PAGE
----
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How to Discuss Your Pregnancy with Your Children

 

With a new pregnancy, children may not understand what the process means for them and how things will occur. The nine months of pregnancy may seem like an enormous amount of time for young children. Some parents choose to wait to talk to their children about the pregnancy until the second trimester. This allows the parents to keep an early miscarriage from the children to avoid upsetting them.

Track the Pregnancy with Children

There are a number of books and calendars that are devoted to the weekly progression of pregnancy. These are excellent teaching tools for children. One such book, "Your Pregnancy Week by Week" by Glade B. Curtis and Judith Schuler, has a chapter devoted to the fetus' progression each week along with an illustration of the fetus. This can help children to visualize what the baby looks like in real time. Parents and children can look at the illustrations each week and talk about how the baby is developing and how long it will be until the birth.

Discuss Changes in the Household

As your pregnancy progresses, you may have to have discussions with your children about how your abilities have changed. You may not be able to pick up your children as you did before, or there may be other physical limitations. Your children will have to be told what you can and can't do to avoid any disappointment. If you have any complications with your pregnancy or need bed rest during a portion of it, the discussion should center on how your rest is helping the baby to develop and become strong rather than on your physical problems. This will help to allay any fears the children may have when problems do arise.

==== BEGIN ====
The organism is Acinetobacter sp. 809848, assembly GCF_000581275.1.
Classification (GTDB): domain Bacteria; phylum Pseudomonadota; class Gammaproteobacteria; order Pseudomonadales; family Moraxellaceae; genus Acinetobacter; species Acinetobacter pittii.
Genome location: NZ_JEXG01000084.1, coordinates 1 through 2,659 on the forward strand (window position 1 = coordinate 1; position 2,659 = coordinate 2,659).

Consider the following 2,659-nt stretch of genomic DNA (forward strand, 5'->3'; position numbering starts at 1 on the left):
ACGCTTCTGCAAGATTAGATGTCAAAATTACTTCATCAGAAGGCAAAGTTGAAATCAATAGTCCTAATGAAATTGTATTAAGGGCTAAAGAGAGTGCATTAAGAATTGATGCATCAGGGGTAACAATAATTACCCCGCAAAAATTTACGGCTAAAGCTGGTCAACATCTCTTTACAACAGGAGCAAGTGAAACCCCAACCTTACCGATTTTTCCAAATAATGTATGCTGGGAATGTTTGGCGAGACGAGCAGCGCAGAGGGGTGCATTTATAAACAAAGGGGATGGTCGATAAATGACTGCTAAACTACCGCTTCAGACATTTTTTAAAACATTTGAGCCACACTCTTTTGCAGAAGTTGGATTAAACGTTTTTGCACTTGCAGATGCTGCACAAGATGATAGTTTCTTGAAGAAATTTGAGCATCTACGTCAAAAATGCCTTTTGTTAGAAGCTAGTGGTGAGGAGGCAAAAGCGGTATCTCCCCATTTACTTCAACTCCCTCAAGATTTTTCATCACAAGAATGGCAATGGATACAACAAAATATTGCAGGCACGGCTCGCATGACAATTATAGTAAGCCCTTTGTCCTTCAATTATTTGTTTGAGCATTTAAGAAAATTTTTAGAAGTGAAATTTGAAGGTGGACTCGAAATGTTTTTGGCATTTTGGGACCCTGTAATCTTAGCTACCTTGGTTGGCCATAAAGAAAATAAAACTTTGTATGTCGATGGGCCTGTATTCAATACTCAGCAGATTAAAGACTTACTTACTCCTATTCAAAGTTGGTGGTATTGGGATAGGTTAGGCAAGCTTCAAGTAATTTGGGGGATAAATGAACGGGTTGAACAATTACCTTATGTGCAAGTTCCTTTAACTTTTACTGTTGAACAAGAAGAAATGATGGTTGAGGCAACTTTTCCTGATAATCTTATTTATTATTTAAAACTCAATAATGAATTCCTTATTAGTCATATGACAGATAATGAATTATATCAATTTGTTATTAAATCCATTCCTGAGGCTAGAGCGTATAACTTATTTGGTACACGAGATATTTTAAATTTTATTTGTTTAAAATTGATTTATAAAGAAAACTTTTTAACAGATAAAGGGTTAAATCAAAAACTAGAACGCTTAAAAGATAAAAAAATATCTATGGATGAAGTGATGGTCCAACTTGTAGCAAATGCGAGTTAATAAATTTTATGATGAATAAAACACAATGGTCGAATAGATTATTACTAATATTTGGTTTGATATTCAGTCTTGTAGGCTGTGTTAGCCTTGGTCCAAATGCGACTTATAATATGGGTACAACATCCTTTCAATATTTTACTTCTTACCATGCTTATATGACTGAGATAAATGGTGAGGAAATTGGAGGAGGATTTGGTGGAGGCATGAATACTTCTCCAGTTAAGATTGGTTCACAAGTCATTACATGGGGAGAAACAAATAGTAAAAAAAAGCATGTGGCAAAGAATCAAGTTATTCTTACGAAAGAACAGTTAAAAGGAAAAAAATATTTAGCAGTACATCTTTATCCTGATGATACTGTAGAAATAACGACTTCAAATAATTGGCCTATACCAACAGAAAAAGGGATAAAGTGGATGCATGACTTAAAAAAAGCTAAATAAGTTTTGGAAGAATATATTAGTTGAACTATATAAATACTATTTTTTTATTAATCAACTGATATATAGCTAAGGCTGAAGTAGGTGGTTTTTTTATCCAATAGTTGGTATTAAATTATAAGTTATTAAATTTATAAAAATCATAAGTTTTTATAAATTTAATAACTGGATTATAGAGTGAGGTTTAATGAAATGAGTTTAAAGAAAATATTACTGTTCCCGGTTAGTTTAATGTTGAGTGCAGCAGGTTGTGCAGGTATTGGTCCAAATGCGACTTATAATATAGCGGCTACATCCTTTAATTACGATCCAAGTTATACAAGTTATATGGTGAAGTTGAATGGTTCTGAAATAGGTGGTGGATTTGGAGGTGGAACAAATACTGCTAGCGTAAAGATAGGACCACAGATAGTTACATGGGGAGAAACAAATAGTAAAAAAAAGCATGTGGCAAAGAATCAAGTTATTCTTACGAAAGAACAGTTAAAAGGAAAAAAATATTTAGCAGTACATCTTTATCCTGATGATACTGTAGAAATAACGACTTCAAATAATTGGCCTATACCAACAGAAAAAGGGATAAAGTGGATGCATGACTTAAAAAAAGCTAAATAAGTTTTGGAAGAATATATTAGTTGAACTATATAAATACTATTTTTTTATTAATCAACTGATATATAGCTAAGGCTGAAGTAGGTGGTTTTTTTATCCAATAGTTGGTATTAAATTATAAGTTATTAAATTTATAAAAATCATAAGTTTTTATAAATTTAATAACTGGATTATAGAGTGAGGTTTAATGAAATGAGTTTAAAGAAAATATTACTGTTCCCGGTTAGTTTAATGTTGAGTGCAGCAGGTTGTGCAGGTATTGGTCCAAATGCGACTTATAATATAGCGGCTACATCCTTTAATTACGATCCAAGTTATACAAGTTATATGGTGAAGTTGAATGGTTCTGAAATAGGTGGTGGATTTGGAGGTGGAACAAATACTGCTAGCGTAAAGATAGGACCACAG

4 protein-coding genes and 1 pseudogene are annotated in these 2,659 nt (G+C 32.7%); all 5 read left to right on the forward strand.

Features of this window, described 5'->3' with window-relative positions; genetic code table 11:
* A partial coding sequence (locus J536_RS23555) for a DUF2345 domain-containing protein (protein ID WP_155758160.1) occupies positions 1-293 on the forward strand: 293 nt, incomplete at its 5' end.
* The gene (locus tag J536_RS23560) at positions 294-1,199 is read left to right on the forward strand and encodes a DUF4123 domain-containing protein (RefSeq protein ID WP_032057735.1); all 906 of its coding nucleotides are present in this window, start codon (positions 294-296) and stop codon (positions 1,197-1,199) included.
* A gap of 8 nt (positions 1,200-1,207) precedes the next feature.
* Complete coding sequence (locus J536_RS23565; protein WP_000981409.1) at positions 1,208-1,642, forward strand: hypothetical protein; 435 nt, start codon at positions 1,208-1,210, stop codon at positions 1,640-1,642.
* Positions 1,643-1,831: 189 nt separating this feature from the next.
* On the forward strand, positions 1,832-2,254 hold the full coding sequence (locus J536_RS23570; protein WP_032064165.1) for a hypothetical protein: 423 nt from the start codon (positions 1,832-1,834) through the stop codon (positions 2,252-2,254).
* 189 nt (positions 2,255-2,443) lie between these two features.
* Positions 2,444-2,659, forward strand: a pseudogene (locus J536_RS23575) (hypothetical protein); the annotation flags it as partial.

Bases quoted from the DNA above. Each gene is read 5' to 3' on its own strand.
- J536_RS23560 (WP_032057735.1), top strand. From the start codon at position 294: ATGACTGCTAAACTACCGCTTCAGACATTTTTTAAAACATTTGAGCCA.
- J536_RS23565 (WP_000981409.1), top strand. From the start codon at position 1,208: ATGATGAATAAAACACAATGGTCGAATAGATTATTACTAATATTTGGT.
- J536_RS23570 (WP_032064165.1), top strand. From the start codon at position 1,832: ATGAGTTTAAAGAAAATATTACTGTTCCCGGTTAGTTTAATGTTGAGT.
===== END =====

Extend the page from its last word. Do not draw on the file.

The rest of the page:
Discuss Changes Once Baby Arrives

Children should also be told how their household will change after the baby arrives. The baby will require a bedroom or a part of a bedroom and will need a crib, stroller and other items. Seeing those items and picturing them in use by the new baby may help your children to imagine how life will be different when the baby comes. 

Children should also be prepared for how much time and attention babies need. The other children will not be getting the amount of attention they are used to when the baby is born. This can be traumatic for some children, but this can be made easier with some discussion about the issue during the pregnancy. Taking time to talk about what the other children can do while you are occupied with the baby can help them to take some productive action. Supply them with plenty of choices when it comes to staying occupied. They may decide that when you are taking care of the baby they will color, play with certain toys or even help with the baby's needs. 

With some planning during the pregnancy, your other children can come to understand how things will soon change and how they can be happy when it changes. This will make these big changes less frightening. They will likely look forward to the baby's birth and stay comforted with their knowledge of the changes.

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